French Cabinet member Pierre Lellouche, responsible for European affairs, accused EU commissioner Viviane Reding of making a "gaffe," comparing modern-day deportations of Roma to deportations during World War II, while Immigration Minister Eric Besson said France respected the European Union laws concerning the return of illegal immigrants to their country of origin, the BBC reported Wednesday.
France has deported at least 1,230 East European Roma since July, accusing them of settling in France illegally. On Tuesday, France removed about 230 Roma.
Reding urged the European Commission Tuesday to take legal action against France, calling the deportations a "disgrace."
"This is a situation I had thought Europe would not have to witness again after the Second World War," Reding said.
Lellouche took offense at suggestion that the current government was acting like France's wartime regime that rounded up Roma, some of whom were sent to Nazi death camps, the BBC said.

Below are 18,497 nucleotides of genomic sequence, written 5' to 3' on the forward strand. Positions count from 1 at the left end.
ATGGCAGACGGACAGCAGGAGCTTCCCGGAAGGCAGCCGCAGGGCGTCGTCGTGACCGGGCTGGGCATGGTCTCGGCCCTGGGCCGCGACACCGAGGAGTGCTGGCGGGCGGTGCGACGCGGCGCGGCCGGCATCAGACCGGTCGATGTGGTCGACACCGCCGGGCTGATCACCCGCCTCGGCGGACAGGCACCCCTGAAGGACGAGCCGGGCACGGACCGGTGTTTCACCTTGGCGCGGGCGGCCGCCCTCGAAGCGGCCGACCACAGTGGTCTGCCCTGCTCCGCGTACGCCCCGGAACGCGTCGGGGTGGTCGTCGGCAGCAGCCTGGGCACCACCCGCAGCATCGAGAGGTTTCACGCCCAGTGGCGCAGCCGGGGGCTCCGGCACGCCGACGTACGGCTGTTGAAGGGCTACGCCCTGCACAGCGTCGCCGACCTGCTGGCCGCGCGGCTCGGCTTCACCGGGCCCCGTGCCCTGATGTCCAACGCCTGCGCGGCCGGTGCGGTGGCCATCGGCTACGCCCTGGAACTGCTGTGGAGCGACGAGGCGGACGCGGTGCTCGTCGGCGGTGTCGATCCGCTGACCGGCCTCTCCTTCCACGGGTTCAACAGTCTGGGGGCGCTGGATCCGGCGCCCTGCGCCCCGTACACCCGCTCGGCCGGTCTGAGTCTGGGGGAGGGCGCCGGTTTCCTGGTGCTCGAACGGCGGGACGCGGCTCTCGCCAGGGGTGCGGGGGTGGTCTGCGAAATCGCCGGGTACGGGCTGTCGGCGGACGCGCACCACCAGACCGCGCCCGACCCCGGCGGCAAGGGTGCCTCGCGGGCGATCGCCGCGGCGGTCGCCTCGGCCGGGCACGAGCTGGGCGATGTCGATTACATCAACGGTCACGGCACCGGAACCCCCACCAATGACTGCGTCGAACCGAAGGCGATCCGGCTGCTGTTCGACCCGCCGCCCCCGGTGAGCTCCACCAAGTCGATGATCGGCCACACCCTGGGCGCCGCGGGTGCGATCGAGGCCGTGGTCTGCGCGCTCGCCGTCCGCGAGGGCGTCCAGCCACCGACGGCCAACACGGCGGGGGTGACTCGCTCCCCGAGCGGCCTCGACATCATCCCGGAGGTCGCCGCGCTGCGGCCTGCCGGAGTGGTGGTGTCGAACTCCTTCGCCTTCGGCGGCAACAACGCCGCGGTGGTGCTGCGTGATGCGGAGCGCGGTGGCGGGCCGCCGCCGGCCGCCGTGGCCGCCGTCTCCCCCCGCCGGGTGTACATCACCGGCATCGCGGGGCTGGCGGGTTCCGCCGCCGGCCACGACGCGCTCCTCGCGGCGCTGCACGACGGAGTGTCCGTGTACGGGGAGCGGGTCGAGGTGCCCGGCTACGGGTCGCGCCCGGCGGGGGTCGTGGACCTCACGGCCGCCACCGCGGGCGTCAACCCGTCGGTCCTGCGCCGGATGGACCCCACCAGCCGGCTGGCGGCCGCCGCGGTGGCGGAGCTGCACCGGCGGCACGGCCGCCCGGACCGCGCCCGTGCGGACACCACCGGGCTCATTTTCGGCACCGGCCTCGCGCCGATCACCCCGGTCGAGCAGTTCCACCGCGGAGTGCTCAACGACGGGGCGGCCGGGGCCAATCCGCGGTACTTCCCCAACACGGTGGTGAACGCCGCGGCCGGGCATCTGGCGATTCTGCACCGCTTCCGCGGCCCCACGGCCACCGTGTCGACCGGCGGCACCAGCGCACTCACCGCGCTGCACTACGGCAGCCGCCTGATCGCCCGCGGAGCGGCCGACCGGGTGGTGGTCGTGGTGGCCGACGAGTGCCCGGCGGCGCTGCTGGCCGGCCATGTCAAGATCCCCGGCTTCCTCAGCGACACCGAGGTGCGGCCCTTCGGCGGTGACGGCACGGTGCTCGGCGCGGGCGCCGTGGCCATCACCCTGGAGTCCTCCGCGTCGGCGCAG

"As a French minister, as a French citizen, as the son of somebody who fought in the Free French Forces, I cannot let Ms. Reding say that the France of 2010, in dealing with the issue of the Roma, is the France of Vichy (during WWII)," he said.
France has been deporting Romanian and Bulgarian Roma who agree to be repatriated in exchange for cash payments of about $423 per adult and $130 per child, the BBC said.
"A nest egg, an air ticket for the country of origin in the European Union is not the death trains. It's not the gas chambers." Lellouche said.
Separately, Besson said Reding "wants to know whether France has respected EU law and its own legislation, and the answer is: 'Yes, France has respected that.'"